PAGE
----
THE RATINGS

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The Independent Culture
Jonathan Miller, opera director

I haven't listened much since it was the Third Programme, but I do long for the days when you could hear Isaiah Berlin giving six hour-long lectures without a script. It was a going concern right from the beginning, and it didn't need changing in the way that the Volkswagen Beetle doesn't need changing. There's always been the politically correct view that it was elitist, but it actually worked against elitism because it was the only place that people could hear such ideas; it was a kind of irrigation system.

Pam Gems, playwright and translator

I did worry that when Classic FM started R3 would pursue a kind of pseudo- populism, but it still manages to be wonderfully obscure. The drama is very good, and I'd like to think that R3 was a place for an experimental mix of drama, music and sound; where you could fail gloriously. My main concern is that the BBC doesn't sell itself down the river through lack of money, but at the moment there's enough variety on R3 for me.

Claire Tomalin, biographer and critic

Nick Kenyon's given a tremendous lift to the Proms, and I think that the Saturday-night operas from the Met are one of the most wonderful things on radio. However, I would like to have more serious critical discussion of arts and books brought back. It seems that radio is now overwhelmingly dedicated to spontaneity. It's an important virtue, but I'd like to have more of the other element of considered critical response and thought.

Jane Glover, conductor and BBC governor

Nick Kenyon has taken a lot of flak over his changes, but the network is now much friendlier, and is still exploring the further corners of the repertory. When Classic FM started, he could have met it on its own ground or loftily ignored it - he's been accused of both, but he's done neither. Classic FM has helped him define where Radio 3 is, and he's capitalised on the differences. The fact that Radio 3 hasn't lost listeners speaks eloquently of that. Nick Kenyon's very good at saying "I've made a mistake", and then doing something about it. When your back's against the wall, it's much easier to go on insisting you're right.

Jo Shapcott, poet

I listen not only for the music, which is interesting, but because Radio 3 is the place where you find those intriguing things that nobody else does, like innovative poetry written for the radio - and the radio is one of the best mediums for poetry. It has a strange and particular mix of programmes, and long may it continue.

Katie Mitchell, theatre and opera director

I was a very regular listener, but now I've moved to Classic FM and Radio 4. I felt Radio 3 was being very patronising in its attempt to make classical music "accesible". I'm more comfortable with the honest populism of Classic FM, where you listen to the music and know the adverts are coming - there's a directness about that. I don't understand why they decided to change Radio 3; now there's more chat, and I want to be able to listen to the music without commentators acting as filters. In the old days someone would say the title of the piece, then play it.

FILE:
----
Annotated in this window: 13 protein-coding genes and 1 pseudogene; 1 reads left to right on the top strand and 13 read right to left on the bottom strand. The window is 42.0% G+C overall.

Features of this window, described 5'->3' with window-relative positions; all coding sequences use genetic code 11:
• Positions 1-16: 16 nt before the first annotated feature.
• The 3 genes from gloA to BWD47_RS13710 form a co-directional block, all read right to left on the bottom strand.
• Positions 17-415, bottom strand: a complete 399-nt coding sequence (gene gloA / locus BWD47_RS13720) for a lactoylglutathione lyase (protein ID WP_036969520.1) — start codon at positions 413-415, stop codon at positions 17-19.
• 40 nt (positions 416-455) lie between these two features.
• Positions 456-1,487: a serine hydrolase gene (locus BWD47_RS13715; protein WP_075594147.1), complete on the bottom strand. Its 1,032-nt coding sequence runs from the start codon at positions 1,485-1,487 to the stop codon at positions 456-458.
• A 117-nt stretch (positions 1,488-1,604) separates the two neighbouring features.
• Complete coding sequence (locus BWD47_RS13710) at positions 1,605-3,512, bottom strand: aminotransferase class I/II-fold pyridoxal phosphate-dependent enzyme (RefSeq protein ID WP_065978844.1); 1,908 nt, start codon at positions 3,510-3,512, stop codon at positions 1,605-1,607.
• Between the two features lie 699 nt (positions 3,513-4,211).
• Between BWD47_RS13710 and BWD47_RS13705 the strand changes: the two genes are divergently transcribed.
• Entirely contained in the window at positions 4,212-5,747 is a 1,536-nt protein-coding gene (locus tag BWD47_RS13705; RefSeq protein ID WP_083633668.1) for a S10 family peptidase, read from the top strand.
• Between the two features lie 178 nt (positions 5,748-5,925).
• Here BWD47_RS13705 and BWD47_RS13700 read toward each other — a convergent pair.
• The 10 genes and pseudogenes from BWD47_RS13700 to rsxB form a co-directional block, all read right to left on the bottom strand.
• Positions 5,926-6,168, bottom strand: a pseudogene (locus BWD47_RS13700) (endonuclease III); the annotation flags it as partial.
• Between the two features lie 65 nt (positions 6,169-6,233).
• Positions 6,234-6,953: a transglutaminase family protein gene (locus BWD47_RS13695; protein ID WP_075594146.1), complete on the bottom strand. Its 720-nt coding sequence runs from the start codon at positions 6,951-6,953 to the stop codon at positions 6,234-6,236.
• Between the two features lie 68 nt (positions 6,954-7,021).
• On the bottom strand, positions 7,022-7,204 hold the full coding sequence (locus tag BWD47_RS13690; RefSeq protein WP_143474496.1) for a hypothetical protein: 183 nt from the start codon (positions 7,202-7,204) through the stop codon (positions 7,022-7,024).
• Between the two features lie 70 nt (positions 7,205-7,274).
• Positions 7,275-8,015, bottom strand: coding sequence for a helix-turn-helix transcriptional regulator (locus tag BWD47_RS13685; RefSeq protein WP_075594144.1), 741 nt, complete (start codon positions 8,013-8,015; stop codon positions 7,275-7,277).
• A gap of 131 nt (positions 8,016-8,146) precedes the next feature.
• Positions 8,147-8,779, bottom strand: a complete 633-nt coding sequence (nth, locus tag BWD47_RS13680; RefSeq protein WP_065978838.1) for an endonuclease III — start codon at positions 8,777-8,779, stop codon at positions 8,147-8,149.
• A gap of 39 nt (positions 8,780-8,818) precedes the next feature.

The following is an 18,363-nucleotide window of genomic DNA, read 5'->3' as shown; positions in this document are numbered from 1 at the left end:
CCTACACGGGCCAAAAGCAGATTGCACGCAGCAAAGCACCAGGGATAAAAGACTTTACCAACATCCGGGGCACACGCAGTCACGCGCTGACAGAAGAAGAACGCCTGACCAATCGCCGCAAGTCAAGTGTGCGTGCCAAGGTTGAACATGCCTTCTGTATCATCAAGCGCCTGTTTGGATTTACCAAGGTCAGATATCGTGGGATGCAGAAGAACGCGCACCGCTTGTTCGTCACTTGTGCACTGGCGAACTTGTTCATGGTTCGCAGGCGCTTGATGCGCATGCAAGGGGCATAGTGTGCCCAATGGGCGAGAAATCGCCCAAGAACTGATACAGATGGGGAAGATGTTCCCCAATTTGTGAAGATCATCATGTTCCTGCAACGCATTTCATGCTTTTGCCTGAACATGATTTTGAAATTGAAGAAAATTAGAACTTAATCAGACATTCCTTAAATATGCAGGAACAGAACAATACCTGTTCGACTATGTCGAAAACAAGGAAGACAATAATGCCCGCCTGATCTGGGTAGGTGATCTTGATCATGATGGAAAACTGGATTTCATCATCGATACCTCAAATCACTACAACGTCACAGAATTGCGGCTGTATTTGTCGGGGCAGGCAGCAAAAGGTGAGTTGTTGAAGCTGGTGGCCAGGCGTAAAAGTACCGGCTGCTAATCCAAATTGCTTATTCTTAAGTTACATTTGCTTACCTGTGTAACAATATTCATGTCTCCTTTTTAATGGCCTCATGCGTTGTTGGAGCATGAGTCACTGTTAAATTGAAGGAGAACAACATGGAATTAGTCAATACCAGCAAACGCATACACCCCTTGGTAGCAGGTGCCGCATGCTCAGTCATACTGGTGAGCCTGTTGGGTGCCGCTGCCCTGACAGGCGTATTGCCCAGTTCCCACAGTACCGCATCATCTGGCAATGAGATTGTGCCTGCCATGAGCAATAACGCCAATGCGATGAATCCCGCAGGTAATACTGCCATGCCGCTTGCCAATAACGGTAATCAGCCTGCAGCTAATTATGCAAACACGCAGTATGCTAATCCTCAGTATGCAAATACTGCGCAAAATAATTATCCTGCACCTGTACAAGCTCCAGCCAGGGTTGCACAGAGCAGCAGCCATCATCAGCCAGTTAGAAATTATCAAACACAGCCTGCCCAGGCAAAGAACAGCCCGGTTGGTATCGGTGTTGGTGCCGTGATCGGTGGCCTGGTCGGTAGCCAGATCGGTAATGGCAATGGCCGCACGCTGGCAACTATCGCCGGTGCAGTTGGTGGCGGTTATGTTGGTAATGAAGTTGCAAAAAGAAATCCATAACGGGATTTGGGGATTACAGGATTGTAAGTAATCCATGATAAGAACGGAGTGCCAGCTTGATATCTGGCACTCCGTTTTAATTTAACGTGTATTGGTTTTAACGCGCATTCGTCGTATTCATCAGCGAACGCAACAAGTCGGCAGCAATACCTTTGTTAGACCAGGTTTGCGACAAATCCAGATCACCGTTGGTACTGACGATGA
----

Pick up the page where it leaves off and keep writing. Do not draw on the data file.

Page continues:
Nick Darke, playwright

I like to listen to Radio 3 from the next room. It helps with the writing process. It has a marvellous continual quality - the announcers explain what the work is, then they play it. They're never intrusive, and I love all that. I think Radio 3's very vital and important - I'm not one of these people who likes everything sepia-tinted and goes on about how marvellous Wilfrid Pickles and Worker's Playtime were.

Lisa Jardine, academic and ex-R3 presenter

Nicholas Kenyon made that brave move to turn Radio 3 from a toffs' music station to something more challenging, and for a couple of years he was doing well, but he kept being sniped at by the old listeners. A number of programmes that were attempted, like Making Waves - the Sunday edition of Night Waves - were dropped even though they were doing well, because old people wrote in and complained that they weren't getting enough Mahler. Radio 3 has ducked the challenge of Classic FM - it neither matches its upbeatness or boosts itself with high-quality talk. It tried to emulate Classic FM by putting Paul Gambaccini on, but then lost its nerve and sacked him.

Ralph Bernard, chief executive, Classic FM

Classic FM has a distinctive mix of programming which separates the radio station very clearly from Radio 3 in output, presentation and style. Radio 3 is an essential cornerstone of the arts, a publicly funded service which supports new and live music-making in Britain today. Classic FM's proposition is quite different - to introduce classical music to a wider audience, reduce its aura of intimidation and restore some of its vibrancy and excitement.

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